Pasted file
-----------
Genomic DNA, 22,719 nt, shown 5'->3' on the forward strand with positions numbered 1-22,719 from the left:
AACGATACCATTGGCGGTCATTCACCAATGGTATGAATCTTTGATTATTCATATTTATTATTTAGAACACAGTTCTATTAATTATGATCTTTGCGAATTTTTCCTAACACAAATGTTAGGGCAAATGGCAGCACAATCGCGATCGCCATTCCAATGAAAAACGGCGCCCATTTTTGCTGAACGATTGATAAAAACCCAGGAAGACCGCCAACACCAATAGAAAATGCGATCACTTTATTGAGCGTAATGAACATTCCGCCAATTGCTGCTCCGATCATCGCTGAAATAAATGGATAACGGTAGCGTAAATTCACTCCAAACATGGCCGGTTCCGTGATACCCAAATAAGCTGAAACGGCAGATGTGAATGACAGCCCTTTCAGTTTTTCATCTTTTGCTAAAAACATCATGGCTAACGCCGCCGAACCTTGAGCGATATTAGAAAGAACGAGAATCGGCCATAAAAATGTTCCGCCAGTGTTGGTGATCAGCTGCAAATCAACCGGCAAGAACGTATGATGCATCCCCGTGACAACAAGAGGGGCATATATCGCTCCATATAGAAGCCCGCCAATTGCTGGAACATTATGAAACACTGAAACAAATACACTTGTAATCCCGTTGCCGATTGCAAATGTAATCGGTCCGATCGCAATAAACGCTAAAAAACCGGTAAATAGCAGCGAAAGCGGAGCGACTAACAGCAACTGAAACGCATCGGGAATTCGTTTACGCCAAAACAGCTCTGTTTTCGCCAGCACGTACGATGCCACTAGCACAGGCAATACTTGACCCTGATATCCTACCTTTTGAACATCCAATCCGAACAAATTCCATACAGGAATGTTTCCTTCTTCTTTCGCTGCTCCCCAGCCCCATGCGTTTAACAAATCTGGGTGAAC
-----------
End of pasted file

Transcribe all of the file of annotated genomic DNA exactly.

Genomic DNA, 22,719 nt, shown 5'->3' on the forward strand with positions numbered 1-22,719 from the left:
AACGATACCATTGGCGGTCATTCACCAATGGTATGAATCTTTGATTATTCATATTTATTATTTAGAACACAGTTCTATTAATTATGATCTTTGCGAATTTTTCCTAACACAAATGTTAGGGCAAATGGCAGCACAATCGCGATCGCCATTCCAATGAAAAACGGCGCCCATTTTTGCTGAACGATTGATAAAAACCCAGGAAGACCGCCAACACCAATAGAAAATGCGATCACTTTATTGAGCGTAATGAACATTCCGCCAATTGCTGCTCCGATCATCGCTGAAATAAATGGATAACGGTAGCGTAAATTCACTCCAAACATGGCCGGTTCCGTGATACCCAAATAAGCTGAAACGGCAGATGTGAATGACAGCCCTTTCAGTTTTTCATCTTTTGCTAAAAACATCATGGCTAACGCCGCCGAACCTTGAGCGATATTAGAAAGAACGAGAATCGGCCATAAAAATGTTCCGCCAGTGTTGGTGATCAGCTGCAAATCAACCGGCAAGAACGTATGATGCATCCCCGTGACAACAAGAGGGGCATATATCGCTCCATATAGAAGCCCGCCAATTGCTGGAACATTATGAAACACTGAAACAAATACACTTGTAATCCCGTTGCCGATTGCAAATGTAATCGGTCCGATCGCAATAAACGCTAAAAAACCGGTAAATAGCAGCGAAAGCGGAGCGACTAACAGCAACTGAAACGCATCGGGAATTCGTTTACGCCAAAACAGCTCTGTTTTCGCCAGCACGTACGATGCCACTAGCACAGGCAATACTTGACCCTGATATCCTACCTTTTGAACATCCAATCCGAACAAATTCCATACAGGAATGTTTCCTTCTTCTTTCGCTGCTCCCCAGCCCCATGCGTTTAACAAATCTGGGTGAAC